The night I took a deep summer breath and said goodbye to our room with a crib was the night sky looked like this:
When my third baby was born, I had three children ages 4 and under. I was feeling like I’d always carry a purse that redefined a diaper bag and wear a baby in a sling. Our bedroom rarely saw deep streaks of sunlight with constant room darkening shades pulled taut beside our bed, changing table’s stacks and crib’s soft-sleeper inside.
My husband and I believe it’s best not to compare our children to one another. When Olive held her leg high like a track star hurtle jumper and tried to escape her crib, I didn’t have to say her two older sisters were already in big girl beds at eighteen months.
Recently, we spent all weekend at a neighboring island enjoying a music festival with friends. For the first time ever, Olive didn’t nap. On the long ferry ride home I decided since she’d rocked out for twelve hours each day like a big girl, she needed to switch to a big girl bed. Luckily, friends needed our crib handed down. Luckily, friends had handed down the greatest toddler bed. There’s balance in giving and receiving.
There were fits of rolling against the carpet when the crib fell to pieces around our bedroom, tears of heartbreak when baby crib parts went out the door. Two minutes later there were giggles and three sisters smiling as they set up stuffed friends and well-loved-blankies on the smallest of our home’s big girl bed.
So much goes into tucking in the smallest of our babes when the night comes: fan on high, birth playlist starts with vintage Neil Young, shades taut, kisses blown in doorway’s arch.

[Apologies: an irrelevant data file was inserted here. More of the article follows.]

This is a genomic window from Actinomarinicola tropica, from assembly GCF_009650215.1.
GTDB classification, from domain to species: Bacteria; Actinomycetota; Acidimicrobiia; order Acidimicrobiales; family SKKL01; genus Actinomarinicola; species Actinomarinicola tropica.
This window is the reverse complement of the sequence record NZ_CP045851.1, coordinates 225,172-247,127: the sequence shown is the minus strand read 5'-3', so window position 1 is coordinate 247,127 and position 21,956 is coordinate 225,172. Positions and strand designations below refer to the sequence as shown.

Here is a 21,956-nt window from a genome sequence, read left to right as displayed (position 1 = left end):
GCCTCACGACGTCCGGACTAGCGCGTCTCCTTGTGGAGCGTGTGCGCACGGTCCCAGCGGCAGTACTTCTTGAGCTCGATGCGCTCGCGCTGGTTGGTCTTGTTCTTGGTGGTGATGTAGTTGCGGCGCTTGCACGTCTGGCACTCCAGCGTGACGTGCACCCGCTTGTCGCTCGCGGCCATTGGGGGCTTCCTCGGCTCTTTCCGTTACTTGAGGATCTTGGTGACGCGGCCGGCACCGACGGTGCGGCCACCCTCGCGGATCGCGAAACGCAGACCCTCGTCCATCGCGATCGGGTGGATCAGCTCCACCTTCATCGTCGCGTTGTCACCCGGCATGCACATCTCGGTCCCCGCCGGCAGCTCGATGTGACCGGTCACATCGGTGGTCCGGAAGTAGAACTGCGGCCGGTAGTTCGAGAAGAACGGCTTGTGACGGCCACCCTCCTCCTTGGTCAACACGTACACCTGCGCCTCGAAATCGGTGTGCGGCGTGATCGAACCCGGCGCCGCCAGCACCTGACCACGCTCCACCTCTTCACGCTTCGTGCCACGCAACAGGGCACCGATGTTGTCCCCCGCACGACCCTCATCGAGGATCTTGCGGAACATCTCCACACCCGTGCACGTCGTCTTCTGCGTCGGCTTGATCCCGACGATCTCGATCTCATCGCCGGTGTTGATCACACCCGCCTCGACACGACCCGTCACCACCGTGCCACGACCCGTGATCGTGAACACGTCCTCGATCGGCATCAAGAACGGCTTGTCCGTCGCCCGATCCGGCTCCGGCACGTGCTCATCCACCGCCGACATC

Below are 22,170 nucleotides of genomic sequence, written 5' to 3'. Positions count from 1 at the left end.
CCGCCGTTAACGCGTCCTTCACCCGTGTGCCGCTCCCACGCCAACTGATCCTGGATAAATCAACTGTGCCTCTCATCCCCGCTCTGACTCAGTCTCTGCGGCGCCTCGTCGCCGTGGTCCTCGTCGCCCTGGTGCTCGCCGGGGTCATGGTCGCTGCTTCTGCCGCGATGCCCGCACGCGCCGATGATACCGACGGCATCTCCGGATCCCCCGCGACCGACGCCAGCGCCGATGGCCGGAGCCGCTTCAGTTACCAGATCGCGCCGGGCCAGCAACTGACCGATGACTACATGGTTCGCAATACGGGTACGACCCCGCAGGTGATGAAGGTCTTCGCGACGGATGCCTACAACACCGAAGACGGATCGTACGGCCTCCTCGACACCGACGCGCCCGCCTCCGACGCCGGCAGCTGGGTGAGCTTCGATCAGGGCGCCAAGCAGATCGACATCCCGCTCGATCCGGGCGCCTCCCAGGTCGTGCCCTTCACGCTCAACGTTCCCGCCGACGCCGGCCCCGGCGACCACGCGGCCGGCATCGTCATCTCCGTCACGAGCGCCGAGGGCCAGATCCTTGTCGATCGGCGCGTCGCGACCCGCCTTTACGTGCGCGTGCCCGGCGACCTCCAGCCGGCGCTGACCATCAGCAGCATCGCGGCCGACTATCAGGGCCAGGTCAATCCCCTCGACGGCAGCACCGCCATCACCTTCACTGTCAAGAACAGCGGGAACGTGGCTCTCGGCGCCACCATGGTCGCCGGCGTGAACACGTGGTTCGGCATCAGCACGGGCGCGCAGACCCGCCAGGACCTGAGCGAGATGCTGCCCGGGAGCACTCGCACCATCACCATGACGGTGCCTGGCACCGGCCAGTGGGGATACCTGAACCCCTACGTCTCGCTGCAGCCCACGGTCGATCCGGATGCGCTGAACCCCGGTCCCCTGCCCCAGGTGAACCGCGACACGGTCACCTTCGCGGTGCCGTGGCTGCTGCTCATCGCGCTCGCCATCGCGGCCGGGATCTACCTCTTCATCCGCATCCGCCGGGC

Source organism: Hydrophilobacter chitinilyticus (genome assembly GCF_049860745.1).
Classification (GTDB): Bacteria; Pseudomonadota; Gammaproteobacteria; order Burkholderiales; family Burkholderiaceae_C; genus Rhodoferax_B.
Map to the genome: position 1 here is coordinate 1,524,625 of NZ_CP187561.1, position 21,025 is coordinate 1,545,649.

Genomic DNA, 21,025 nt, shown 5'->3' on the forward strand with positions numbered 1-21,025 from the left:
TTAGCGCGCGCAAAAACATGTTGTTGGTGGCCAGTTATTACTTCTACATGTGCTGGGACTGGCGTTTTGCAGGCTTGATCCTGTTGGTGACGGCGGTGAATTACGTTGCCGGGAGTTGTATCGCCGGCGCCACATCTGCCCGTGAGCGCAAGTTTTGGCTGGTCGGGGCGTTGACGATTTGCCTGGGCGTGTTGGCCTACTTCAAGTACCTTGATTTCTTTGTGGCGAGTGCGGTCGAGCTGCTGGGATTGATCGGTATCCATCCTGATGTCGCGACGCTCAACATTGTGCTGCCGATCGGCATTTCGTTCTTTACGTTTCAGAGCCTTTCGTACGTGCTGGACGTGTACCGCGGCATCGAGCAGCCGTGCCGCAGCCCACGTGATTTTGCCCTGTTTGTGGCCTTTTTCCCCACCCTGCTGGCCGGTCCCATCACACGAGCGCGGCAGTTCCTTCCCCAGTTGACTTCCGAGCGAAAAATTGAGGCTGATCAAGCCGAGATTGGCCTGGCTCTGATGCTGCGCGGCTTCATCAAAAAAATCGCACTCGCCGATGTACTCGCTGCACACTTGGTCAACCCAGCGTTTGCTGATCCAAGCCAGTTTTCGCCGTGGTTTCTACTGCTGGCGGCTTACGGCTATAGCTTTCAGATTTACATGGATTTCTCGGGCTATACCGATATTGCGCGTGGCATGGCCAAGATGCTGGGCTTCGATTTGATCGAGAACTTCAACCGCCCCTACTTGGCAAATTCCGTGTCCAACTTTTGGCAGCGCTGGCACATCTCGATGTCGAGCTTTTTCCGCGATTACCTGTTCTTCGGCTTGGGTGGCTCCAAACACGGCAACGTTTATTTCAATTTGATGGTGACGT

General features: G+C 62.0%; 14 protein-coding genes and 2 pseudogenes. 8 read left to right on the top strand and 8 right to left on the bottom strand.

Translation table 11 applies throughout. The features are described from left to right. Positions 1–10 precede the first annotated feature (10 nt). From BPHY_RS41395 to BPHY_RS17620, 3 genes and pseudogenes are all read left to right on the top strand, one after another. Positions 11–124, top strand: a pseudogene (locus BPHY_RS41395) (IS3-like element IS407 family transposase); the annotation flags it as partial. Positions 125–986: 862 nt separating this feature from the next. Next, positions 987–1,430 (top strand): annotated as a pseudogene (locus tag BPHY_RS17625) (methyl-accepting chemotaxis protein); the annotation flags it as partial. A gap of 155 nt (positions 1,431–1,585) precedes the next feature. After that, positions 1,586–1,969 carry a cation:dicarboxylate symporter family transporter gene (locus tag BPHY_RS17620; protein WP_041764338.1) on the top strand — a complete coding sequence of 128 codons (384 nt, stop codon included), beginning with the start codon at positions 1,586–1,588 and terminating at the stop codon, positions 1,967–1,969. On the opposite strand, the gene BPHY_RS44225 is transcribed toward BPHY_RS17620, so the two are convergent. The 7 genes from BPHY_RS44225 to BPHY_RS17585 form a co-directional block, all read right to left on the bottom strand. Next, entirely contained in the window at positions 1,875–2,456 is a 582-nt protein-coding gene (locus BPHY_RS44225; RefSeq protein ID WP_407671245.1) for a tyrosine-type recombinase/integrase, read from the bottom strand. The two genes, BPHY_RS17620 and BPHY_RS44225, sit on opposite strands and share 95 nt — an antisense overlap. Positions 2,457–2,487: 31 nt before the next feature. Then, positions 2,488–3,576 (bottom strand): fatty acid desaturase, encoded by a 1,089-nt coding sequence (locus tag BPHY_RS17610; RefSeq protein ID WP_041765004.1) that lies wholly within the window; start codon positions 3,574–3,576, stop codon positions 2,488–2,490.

Moments later, in couch’s vortex felt after a weekend in the sun and dancing under the meteor shower Luke squeezes my hand, whispers, Well, that was easy. And with a crooked smile, one half joyful smile while one half bittersweet frown, Our girls are getting big. Love you. Love us.
Maybe one minute passed, long enough for us to enjoy the evening summer sunset from our dusty window. Well, at least long enough for me to say, Sky looks like orange and blueberry sherbet.
Total hysterical cries and shrieks drown out The Avett Brothers from Olive’s baby monitor.
I run up the stairs, into the room we happily share with the smallest of our three daughters. I find her clutching her stuffed bunny bun-bun, trying to rock herself in our big person rocking chair while hugging most recent’s favorite bedtime story Knuffle Bunny.
How could I forget the routine we started when she was an infant? My heart sank for her.
When I turned on the slight light I saw she was signing Mama, please through tired tears. I said, Oh, sorry baby girl. You want your bedtime story and Mama to rock you? She offered more Mama, please through deep sighs of relief. Thankfully, I have my babe to keep me on my toes and to remember the rituals we carry with us are some of our earliest memories, some of our favorite routines.